Wednesday, September 12, 2007

Rippin' Flesh, Crackin' Skulls

I did these with markers over the weekend and cleaned them up a bit for posting. Look at the crazy range of hues that can be squeezed out of strictly warm gray markers...the brown colored stuff is 1 and 3 warm gray Chartpak, and the purple colored stuff is 10, 30, and 50% warm gray Prismacolor. Some black and white pencil can alter the intensity of marker hue considerably.

For each design, I focused on 1. diverse shapes and curves, and 2. diverse ways to marry wood and stone. I imagined these to be the master works of the greatest axsmith in the land, somewhere around 12,000 b.c. In the comic I do for this phase of the class I'm going to invent a primitive technology where the axsmith crafts dozens of blades by firelight in his cave, then goes out the sacred tree where he embeds the blades in its branches. Over many years, the tree grows around the blades, and when sufficiently joined, the axsmith lops off the blade-containing branch and has his naturally wrought power ax.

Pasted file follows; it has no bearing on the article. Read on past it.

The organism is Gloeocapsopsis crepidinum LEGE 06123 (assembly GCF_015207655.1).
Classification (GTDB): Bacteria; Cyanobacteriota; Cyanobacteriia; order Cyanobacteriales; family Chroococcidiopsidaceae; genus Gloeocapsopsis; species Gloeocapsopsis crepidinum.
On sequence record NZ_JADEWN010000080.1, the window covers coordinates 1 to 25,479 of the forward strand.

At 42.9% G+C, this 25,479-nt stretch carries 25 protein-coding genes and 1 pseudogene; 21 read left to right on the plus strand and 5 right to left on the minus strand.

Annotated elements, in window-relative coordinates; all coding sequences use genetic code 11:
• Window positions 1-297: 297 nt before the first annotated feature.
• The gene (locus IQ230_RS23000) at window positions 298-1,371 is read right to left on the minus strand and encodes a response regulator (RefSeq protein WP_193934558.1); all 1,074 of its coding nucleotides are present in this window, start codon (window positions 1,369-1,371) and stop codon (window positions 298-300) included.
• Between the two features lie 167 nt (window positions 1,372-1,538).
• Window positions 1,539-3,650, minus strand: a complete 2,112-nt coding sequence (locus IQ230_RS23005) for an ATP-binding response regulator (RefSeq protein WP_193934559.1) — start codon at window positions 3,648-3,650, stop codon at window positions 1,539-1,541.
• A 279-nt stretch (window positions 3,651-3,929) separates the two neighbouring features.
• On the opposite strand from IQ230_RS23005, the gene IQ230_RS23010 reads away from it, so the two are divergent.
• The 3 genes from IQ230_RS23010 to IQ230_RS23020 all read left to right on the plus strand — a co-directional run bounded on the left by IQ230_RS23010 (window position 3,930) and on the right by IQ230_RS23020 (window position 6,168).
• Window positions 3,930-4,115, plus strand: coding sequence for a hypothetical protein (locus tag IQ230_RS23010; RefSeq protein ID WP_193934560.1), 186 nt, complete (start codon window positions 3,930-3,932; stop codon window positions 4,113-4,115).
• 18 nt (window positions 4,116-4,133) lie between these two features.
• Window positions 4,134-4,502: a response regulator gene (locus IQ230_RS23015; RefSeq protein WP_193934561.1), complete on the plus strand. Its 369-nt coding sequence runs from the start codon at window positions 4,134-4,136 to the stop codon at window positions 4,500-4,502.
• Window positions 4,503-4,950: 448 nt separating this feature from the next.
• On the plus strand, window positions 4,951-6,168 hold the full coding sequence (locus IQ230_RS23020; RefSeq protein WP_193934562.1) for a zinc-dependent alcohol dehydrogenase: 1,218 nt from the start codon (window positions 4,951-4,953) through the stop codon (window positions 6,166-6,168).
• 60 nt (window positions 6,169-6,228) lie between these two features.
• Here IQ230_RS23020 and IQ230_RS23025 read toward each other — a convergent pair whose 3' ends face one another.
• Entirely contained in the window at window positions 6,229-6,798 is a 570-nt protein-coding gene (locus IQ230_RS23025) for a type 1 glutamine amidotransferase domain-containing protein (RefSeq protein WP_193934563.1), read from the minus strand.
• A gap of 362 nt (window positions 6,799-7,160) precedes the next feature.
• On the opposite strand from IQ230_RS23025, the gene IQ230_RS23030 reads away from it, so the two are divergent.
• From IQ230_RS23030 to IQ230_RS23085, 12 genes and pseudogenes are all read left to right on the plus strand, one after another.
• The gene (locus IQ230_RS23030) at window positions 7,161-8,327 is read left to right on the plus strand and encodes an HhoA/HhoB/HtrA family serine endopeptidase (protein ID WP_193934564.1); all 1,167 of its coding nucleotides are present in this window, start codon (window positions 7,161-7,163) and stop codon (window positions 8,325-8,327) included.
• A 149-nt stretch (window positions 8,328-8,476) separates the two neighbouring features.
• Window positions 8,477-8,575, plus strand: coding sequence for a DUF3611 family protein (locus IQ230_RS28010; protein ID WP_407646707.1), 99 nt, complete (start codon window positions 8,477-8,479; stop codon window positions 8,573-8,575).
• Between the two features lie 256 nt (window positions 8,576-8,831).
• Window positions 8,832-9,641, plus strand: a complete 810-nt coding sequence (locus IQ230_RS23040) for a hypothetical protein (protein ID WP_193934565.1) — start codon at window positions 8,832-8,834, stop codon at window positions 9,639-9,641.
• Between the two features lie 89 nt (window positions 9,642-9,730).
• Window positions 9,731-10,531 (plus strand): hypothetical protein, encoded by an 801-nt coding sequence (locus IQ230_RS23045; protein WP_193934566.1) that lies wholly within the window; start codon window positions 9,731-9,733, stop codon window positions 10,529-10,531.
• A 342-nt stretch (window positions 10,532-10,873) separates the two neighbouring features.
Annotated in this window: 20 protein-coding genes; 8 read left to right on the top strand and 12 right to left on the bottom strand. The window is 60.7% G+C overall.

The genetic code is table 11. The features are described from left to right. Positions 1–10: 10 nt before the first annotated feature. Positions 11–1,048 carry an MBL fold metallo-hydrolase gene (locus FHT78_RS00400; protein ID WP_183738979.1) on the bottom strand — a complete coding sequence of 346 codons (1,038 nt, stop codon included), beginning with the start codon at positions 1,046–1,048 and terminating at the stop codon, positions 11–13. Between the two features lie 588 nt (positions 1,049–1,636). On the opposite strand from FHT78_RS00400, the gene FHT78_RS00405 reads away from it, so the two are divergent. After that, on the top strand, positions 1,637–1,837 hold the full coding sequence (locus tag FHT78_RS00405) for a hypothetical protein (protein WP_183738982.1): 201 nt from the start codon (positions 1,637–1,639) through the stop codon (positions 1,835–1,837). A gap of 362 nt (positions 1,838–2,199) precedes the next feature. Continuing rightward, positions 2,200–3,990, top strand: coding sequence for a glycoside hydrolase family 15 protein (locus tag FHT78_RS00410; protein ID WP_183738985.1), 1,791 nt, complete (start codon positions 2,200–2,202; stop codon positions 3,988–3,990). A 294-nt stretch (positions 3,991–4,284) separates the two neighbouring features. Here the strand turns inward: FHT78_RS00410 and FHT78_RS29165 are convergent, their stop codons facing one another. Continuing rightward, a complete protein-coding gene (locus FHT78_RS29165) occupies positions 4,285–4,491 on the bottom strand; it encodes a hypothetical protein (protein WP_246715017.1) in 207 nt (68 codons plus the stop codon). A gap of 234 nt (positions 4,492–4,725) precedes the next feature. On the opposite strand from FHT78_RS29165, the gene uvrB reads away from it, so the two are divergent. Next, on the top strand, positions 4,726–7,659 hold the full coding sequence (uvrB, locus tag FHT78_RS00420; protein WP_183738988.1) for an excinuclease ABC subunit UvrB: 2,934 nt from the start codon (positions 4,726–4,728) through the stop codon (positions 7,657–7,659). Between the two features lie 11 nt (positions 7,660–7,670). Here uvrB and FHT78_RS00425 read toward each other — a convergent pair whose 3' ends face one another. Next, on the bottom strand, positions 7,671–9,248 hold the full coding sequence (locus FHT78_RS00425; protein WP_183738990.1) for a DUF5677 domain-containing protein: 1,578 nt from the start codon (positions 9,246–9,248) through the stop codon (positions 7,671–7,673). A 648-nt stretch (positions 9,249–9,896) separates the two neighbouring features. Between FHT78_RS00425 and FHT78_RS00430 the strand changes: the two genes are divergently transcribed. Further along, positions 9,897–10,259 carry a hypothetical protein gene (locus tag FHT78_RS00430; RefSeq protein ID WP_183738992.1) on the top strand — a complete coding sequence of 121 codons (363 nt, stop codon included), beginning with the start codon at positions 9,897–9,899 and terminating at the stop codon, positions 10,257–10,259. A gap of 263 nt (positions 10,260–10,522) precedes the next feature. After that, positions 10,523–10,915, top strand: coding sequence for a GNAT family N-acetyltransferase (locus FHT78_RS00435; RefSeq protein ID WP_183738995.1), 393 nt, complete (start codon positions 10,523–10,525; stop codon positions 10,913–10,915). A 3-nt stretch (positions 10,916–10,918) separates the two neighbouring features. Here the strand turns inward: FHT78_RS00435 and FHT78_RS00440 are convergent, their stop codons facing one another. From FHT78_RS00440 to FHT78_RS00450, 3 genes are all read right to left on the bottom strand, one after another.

This process is relevant to today's designed objects...materials and design elements should flow seamlessly in and out of each other.


David said...

These are very well-rendered. Serious textures happening, and nice designs, too. The idea is very clever.
Some of the shapes look a bit fragile for stone, but all in all, they're extremely well executed.
Five stars.

Paul said...

Fabulous work, Dimitri. I think the only criticism I can muster would be my desire to see a version with handle & rock interweaving/locking...such that there is not always an uninterrupted handle depicted. Maybe this is purely spurned from what Dave mentions...the rock at times looks fragile, leaf-like.